We began this program in on the elementary level, planning to follow fifth-graders (elementary is grades K to 5) when they transitioned to middle school (grades 6 to 8). The idea was that because this is a significant change in how students experience the school day, how school functions, peer changes and more, that having a mentor available for students who needed one would be a good idea. Student families self-choose to be part of the program. The reason a mentor is wanted is, frankly, irrelevant; if the parents feel that a mentor would help their child, then we try to provide one.
That first year was interesting. After notification at the administrative level, all fifth-grade parents were informed that mentors were available for anyone who wanted one. Those interested only had to request a permission form. Many families expressed that interest, obtained the forms and not one returned it.
So, the information was then presented to the fourth-grade families and we had more requests than we could fill. Inadequate planning. The woman chosen to run the program is a former school principal. I am supposed to be her assistant, but with my other life and crafting this new one, I have not been much help to her. I did make photocopies at a meeting for her. Once. Oh, well, perhaps next term.
There are only two of the original mentors, me and another woman. She and another woman were unable to follow their mentees on to middle school. One has gone back to the elementary level to start with a new student, and the other one was disappointed at losing her student and has left the program. There have been seven or eight new mentors, but things have not worked out, for one reason or another, and there are still students who need mentors.
This is puzzling, as the national program of which we are a part does very well in training mentors, matching them with students and retaining them. I have no idea what is wrong with us. Only two of more than a dozen of beginning mentors are still with the program. Well, the supervisor makes three, but she does not have a mentee.
I like being a mentor. I am really good at it. I do not, however, follow all the rules. Huge surprise, huh?
I am dedicated and committed to being:
- A good role model
- A true and steadfast friend
- A safe person/place, where anything can be shared
- Any resource my mentee and her/his family needs or wants me to be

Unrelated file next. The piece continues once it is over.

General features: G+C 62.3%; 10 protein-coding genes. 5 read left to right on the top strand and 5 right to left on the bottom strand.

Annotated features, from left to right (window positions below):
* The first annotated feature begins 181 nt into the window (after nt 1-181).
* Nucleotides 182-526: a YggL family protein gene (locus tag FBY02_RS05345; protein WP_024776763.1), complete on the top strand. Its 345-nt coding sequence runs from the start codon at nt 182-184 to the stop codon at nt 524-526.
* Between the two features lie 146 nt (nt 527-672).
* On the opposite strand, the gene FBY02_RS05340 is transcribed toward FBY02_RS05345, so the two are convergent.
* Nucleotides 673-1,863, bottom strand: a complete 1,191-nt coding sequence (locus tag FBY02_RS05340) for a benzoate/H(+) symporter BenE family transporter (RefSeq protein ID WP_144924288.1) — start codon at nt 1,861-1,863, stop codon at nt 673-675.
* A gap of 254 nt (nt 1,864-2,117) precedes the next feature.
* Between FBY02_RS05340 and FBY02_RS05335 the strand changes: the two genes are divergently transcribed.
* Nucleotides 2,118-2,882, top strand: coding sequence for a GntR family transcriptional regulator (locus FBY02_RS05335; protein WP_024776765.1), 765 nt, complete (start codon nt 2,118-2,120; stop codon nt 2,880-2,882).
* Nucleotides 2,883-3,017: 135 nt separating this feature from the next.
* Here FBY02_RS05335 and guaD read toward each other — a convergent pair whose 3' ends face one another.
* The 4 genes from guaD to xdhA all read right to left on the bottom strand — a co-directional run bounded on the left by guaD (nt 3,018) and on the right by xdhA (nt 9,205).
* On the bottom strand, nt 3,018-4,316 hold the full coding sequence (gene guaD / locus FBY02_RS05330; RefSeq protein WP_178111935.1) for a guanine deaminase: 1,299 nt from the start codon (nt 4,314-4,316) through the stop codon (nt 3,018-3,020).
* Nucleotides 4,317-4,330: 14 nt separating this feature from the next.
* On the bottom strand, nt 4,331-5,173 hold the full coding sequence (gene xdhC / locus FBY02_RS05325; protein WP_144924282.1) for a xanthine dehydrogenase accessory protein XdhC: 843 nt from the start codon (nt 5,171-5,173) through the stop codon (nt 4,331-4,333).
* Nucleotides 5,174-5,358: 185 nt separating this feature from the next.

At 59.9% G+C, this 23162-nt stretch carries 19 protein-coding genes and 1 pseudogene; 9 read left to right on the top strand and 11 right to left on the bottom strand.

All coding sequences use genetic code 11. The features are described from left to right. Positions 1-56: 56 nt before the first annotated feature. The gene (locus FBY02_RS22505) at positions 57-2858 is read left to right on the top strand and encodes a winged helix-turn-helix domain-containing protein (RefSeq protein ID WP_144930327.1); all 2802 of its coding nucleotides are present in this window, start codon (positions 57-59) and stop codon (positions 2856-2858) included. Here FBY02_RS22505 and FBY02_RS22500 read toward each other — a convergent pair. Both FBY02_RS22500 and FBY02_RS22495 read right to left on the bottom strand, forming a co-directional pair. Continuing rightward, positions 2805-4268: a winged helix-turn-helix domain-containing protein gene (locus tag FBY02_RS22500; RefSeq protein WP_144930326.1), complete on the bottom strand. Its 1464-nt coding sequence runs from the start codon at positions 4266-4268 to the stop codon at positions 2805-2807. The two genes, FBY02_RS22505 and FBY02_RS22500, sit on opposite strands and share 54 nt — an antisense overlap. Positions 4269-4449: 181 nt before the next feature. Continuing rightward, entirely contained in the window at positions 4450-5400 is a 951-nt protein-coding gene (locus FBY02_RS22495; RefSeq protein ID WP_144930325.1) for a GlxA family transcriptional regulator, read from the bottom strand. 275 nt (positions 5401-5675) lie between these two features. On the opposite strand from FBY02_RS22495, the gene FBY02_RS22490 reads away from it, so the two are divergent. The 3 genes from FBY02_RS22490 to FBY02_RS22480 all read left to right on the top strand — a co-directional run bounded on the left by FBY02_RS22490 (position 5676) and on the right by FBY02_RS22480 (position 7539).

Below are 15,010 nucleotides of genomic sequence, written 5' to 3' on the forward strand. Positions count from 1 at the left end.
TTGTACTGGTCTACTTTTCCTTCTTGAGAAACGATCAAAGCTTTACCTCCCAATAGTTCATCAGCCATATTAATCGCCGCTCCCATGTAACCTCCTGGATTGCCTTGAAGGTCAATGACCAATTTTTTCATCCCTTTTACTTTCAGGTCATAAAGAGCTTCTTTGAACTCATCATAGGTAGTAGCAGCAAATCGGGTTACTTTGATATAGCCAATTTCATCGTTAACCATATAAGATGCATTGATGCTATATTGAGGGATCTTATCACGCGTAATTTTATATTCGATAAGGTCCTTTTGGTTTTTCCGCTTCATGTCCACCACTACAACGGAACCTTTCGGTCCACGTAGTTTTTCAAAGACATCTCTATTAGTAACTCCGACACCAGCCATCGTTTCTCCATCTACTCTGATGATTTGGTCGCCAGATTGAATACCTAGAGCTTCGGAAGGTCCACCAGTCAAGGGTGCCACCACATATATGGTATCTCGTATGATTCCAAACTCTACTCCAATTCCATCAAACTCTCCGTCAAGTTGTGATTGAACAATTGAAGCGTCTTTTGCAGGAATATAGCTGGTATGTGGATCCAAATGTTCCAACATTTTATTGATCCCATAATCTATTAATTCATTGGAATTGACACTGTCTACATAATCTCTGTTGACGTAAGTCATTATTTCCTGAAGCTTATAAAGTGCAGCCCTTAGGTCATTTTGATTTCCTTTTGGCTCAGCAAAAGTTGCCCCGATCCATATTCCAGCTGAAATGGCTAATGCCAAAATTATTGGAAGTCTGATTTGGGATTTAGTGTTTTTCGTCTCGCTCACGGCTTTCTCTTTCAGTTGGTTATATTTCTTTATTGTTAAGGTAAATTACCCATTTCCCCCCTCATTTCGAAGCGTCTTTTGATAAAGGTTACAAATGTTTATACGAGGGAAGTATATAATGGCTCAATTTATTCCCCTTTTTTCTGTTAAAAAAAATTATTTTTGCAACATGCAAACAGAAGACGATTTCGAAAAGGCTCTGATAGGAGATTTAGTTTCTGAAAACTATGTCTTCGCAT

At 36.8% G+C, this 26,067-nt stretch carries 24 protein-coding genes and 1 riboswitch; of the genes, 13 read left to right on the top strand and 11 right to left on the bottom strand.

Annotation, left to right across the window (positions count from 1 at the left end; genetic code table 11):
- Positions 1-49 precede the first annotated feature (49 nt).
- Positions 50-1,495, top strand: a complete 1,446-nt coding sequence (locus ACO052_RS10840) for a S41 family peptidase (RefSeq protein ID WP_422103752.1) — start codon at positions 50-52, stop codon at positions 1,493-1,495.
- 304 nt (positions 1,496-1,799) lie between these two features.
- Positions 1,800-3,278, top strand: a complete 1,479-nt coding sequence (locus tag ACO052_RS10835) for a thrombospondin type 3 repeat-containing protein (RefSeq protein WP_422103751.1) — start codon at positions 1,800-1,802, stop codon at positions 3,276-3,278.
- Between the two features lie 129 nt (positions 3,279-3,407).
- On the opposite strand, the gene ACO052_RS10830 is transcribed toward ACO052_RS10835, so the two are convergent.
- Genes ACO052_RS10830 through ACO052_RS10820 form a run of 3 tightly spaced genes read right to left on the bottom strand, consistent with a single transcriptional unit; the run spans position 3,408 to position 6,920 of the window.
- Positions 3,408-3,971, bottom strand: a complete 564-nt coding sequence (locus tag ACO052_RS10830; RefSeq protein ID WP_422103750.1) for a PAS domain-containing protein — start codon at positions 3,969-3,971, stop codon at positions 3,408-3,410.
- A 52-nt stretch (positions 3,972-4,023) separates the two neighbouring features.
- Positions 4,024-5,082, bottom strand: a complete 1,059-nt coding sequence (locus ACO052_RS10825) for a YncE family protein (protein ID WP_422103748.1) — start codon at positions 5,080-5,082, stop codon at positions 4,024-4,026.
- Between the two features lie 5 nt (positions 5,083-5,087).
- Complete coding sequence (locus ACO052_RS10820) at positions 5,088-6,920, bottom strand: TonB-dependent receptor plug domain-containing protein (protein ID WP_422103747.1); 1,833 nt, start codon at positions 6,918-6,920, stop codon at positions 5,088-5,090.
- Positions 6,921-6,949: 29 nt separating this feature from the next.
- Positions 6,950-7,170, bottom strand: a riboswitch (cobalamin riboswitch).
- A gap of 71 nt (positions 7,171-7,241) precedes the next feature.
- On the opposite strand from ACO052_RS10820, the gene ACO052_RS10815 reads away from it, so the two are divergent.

- A decent participant in the program
Students need mentors for many more reasons than grade point improvement, most of which are not tied to learning. This is brought up at every monthly meeting. And, every time, I ask how we are to do that. And, every time, the director tells us that he does not know, only that it is one of the requirements.
I am guessing that the only reason I am still a mentor is because there are now only two of us, and I have been doing it longer than anyone else. Not exactly job security; I am sure my days are numbered. Until then, I will show up every week, spend time doing what my mentee needs, tutor when needed and have as much fun as possible, which is making art, closely followed by just sitting and talking.
Previous years, one of our last day things was that I brought her favorite sandwich from her favorite restaurant. That worked great because the time we spent together was during her lunch hour. This year we meet during her study period. I have not yet figured out how to bring the food and keep it from getting all cold and icky. I have until 9:00 a.m. tomorrow morning. I am probably doomed, and will have to come up with something else.
Thank goodness I decided to organize my work room yesterday. I found enough beads and stuff to make her a bracelet, key ring and one of those charm things for her cell phone. I gave her more art supplies last week, just in case something happened this week and we could not get together. I am going to miss her this summer and am looking forward to seeing how she has grown the next time we meet.